Roku, Amazon battle with content firms over revenue splits, control
As AT&T and its WarnerMedia division made the frantic final preparations to launch HBO Max on May 27, somehow coming up with original shows amid pandemic studio shutdowns and lining up vital distribution partnerships, one remaining obstacle proved intractable: app support for the most popular connected TV devices in the American living room.
At press time, HBO Max still hadn’t established app support for the top OTT device platforms in the U.S., Roku and Amazon Fire TV. According to statistics released by research company Conviva last year, Roku controlled around 43% of connected TV use in the U.S. versus 18% for Amazon Fire TV. Both companies claim around 40 million active users worldwide for their OTT ecosystems, which not only populate the boxes and HDMI dongles that plug into TV sets, but also the native operating systems of many smart TVs.
Roku and Amazon are disputing how market shares precisely break down in specific regions. Most everyone, though, agrees that Roku and Fire TV collectively comprise more than 50% of streaming in U.S. living rooms.
That’s certainly an issue for AT&T, which had made earlier deals to have the HBO Max app included on Apple TV and Android TV OTT devices and empowered smart TVs, as well as Microsoft Xbox and Sony PlayStation video game consoles.
So what’s the hangup with Roku and Fire TV?
Echoes of Disney Plus
It turns out that HBO Max’s plight with the top OTT device makers is very similar to what The Walt Disney Co. experienced late last year when it launched Disney Plus. In fact, a deal to include Disney Plus on Fire TV devices wasn’t announced until Nov. 7, just five days before the boffo launch of the service.
Disney had to fight like heck to keep Amazon from “disaggregating” Disney Plus content into its own Amazon Prime Video Channels app, according to LightShed Partners analyst Richard Greenfield.
Launched in 2015, Amazon Prime Video Channels is Amazon’s groundbreaking aggregated streaming video service. The tech giant repackages and resells dozens of popular subscription streaming platforms, controlling the customer relationship, including billing and which app the viewer uses to watch the show. The “channels” model has proven so attractive for Amazon that Roku and Apple have copied it.
While they give up a lot to Amazon, SVOD services are able to get wider distribution than they would on their own. Some services access as many as 45% of their customers through Prime Video Channels.
But it isn’t for everyone.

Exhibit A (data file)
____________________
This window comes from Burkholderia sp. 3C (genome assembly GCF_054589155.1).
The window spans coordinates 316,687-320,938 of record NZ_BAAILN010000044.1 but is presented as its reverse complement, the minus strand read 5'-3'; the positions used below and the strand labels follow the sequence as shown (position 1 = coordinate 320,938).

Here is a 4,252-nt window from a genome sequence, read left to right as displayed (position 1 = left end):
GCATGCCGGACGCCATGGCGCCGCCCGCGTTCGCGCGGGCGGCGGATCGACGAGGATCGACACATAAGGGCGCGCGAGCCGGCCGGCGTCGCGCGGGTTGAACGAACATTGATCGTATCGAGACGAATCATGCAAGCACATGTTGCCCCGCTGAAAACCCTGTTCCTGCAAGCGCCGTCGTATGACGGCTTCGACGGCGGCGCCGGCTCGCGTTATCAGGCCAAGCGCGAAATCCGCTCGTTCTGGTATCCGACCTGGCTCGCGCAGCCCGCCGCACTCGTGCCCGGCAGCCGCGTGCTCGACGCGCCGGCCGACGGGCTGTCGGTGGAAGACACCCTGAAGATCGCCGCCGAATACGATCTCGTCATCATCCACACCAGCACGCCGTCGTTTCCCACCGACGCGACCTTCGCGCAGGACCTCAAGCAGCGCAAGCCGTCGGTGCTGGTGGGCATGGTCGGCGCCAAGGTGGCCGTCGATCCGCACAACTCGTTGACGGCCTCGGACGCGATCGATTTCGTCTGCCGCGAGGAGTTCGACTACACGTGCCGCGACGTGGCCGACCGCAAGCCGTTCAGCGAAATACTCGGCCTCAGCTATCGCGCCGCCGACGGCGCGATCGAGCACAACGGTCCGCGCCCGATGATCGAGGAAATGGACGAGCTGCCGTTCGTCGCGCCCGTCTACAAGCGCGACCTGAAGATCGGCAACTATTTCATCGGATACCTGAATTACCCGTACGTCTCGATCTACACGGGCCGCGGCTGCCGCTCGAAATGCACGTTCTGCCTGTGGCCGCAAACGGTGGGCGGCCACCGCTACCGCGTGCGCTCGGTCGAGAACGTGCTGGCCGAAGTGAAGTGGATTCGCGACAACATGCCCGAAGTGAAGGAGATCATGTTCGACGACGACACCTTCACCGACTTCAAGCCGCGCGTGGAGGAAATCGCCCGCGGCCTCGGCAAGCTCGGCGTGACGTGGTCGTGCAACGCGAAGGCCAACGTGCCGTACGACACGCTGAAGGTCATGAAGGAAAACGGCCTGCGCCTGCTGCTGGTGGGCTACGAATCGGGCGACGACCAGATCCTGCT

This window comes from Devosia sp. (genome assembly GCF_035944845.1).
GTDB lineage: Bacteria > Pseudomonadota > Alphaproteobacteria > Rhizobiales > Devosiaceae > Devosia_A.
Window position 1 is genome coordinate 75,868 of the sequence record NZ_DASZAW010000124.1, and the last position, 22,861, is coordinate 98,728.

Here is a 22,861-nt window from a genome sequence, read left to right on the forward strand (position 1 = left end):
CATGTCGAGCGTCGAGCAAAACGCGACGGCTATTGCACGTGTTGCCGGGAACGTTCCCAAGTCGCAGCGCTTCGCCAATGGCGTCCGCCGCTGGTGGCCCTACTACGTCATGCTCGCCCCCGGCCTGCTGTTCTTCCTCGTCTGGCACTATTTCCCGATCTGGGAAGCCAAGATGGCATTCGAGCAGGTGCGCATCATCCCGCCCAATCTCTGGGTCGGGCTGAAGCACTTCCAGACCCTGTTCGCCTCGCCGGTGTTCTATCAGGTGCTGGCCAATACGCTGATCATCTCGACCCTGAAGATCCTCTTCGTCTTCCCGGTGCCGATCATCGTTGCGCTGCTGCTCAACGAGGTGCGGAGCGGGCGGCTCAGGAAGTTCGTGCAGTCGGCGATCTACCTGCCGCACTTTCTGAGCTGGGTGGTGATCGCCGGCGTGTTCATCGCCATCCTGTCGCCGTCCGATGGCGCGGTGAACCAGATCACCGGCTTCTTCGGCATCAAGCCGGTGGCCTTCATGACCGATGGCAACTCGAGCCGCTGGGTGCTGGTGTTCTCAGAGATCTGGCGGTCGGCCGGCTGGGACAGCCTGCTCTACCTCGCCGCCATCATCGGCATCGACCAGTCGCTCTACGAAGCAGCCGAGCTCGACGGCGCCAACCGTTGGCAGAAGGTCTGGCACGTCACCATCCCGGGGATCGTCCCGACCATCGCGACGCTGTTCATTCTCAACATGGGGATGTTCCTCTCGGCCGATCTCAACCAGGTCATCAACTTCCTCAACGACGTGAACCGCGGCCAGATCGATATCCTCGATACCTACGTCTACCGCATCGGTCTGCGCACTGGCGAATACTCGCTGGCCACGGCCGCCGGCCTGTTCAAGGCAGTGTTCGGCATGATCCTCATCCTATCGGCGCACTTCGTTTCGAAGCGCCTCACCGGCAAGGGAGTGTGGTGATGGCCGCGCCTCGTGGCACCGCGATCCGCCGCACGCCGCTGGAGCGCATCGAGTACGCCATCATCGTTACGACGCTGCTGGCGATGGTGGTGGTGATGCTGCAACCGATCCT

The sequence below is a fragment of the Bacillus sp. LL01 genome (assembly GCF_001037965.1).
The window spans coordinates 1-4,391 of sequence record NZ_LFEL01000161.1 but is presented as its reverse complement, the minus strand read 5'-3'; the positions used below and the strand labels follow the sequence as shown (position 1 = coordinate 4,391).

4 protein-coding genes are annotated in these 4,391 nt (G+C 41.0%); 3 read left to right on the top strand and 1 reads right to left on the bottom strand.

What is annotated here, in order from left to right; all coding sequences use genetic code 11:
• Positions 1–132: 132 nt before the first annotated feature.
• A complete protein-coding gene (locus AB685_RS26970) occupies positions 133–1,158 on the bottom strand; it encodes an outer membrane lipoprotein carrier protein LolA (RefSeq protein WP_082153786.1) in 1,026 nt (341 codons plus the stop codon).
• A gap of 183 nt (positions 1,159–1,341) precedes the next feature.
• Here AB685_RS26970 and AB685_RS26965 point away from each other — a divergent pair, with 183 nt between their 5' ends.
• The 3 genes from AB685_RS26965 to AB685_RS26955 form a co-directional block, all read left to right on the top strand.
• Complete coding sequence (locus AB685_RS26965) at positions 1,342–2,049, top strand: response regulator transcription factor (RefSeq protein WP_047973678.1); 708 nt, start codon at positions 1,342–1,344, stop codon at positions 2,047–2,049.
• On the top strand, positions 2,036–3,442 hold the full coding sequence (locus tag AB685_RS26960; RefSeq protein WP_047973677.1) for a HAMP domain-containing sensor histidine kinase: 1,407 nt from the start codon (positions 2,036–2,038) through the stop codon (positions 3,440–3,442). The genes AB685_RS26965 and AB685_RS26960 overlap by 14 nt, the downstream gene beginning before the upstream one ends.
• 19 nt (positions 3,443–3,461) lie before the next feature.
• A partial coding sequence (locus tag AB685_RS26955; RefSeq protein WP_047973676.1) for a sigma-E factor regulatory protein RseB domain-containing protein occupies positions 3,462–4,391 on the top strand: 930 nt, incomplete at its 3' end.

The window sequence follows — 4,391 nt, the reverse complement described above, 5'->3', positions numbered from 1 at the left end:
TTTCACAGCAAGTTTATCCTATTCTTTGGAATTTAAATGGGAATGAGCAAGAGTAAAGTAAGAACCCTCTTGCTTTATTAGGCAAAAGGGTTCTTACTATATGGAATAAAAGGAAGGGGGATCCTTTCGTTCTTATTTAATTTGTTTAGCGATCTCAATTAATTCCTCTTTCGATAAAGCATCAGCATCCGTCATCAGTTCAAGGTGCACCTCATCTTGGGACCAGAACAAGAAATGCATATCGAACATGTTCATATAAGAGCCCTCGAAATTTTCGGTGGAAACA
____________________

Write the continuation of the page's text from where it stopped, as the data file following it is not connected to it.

As Greenfield noted in a recent blog post, the whole reason big media companies like Disney and AT&T choose to launch direct-to-consumer services is to, well, have a direct relationship with their consumer.
Ultimately, Disney managed to gain Amazon Fire TV app support but, like Netflix and Hulu, it refused to let Amazon process and resell Disney Plus through Prime Video Channels. (As Greenfield noted, it does allow Apple TV Channels to include Disney Plus programming in its app. But once users select Disney Plus programming, they’re booted out of the Apple TV app and sent to Disney Plus.)
AT&T and Amazon are probably arguing about similar things, with the dynamics complicated by the legacy HBO Now streaming service. Notably, it was the distribution success of HBO Now that inspired a wave of other SVOD services — everything from CBS All Access to Acorn TV — to sign onto Prime Video Channels five years ago.
With AT&T already having an existing SVOD service entrenched into Prime Video Channels, let’s just say the negotiations between AT&T and Amazon have been complicated.
“A new subscriber to HBO Max or an existing HBO Now subscriber who is automatically upgraded to HBO Max at launch, via the Amazon Prime channel store, would only be able to watch legacy HBO content via the Prime Channel platform and would need to download the HBO Max app separately to watch content that is exclusive to HBO Max (catalog such as Friends and The Big Bang Theory, original series and movies),” Greenfield wrote, citing just one complication of an AT&T-Amazon deal. “We believe Amazon looks at that consumer experience as subpar and overly complicated. We agree.”
AT&T’s negotiating dynamics were reportedly similar with Roku, which is also now in the business of reselling/aggregating subscription streaming services. At press time, a deal with Roku was said to be much further along than one with Amazon.
An encouraging sign: AT&T negotiated the return of its AT&T TV app to the Roku Channels Store. The AT&T TV app, which houses the AT&T TV Now virtual pay TV service, had been unavailable for download since the beginning of the year. Its return to Roku Channels was seen as an indicator that Roku and AT&T would hash out an HBO Max distribution agreement by May 27.